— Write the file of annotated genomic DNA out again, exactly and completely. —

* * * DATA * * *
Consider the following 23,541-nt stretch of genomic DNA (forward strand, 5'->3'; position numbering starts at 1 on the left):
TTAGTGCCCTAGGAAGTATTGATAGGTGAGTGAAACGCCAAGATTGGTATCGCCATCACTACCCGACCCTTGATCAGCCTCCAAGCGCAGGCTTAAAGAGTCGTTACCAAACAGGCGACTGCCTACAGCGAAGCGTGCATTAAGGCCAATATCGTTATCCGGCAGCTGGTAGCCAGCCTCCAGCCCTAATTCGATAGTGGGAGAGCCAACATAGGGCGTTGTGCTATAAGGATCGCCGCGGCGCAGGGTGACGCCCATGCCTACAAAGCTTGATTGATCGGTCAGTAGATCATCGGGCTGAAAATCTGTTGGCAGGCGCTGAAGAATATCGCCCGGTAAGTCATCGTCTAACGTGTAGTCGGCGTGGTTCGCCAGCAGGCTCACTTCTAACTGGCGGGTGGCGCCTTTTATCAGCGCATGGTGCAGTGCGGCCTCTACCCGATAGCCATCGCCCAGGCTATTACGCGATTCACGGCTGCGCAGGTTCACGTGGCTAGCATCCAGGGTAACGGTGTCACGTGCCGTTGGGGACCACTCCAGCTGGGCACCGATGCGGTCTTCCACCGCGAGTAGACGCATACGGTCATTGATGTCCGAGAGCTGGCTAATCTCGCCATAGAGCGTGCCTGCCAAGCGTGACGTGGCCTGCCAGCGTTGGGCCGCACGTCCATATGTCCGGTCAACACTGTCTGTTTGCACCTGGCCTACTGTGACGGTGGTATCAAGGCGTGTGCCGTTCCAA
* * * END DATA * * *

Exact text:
Consider the following 23,541-nt stretch of genomic DNA (forward strand, 5'->3'; position numbering starts at 1 on the left):
TTAGTGCCCTAGGAAGTATTGATAGGTGAGTGAAACGCCAAGATTGGTATCGCCATCACTACCCGACCCTTGATCAGCCTCCAAGCGCAGGCTTAAAGAGTCGTTACCAAACAGGCGACTGCCTACAGCGAAGCGTGCATTAAGGCCAATATCGTTATCCGGCAGCTGGTAGCCAGCCTCCAGCCCTAATTCGATAGTGGGAGAGCCAACATAGGGCGTTGTGCTATAAGGATCGCCGCGGCGCAGGGTGACGCCCATGCCTACAAAGCTTGATTGATCGGTCAGTAGATCATCGGGCTGAAAATCTGTTGGCAGGCGCTGAAGAATATCGCCCGGTAAGTCATCGTCTAACGTGTAGTCGGCGTGGTTCGCCAGCAGGCTCACTTCTAACTGGCGGGTGGCGCCTTTTATCAGCGCATGGTGCAGTGCGGCCTCTACCCGATAGCCATCGCCCAGGCTATTACGCGATTCACGGCTGCGCAGGTTCACGTGGCTAGCATCCAGGGTAACGGTGTCACGTGCCGTTGGGGACCACTCCAGCTGGGCACCGATGCGGTCTTCCACCGCGAGTAGACGCATACGGTCATTGATGTCCGAGAGCTGGCTAATCTCGCCATAGAGCGTGCCTGCCAAGCGTGACGTGGCCTGCCAGCGTTGGGCCGCACGTCCATATGTCCGGTCAACACTGTCTGTTTGCACCTGGCCTACTGTGACGGTGGTATCAAGGCGTGTGCCGTTCCAA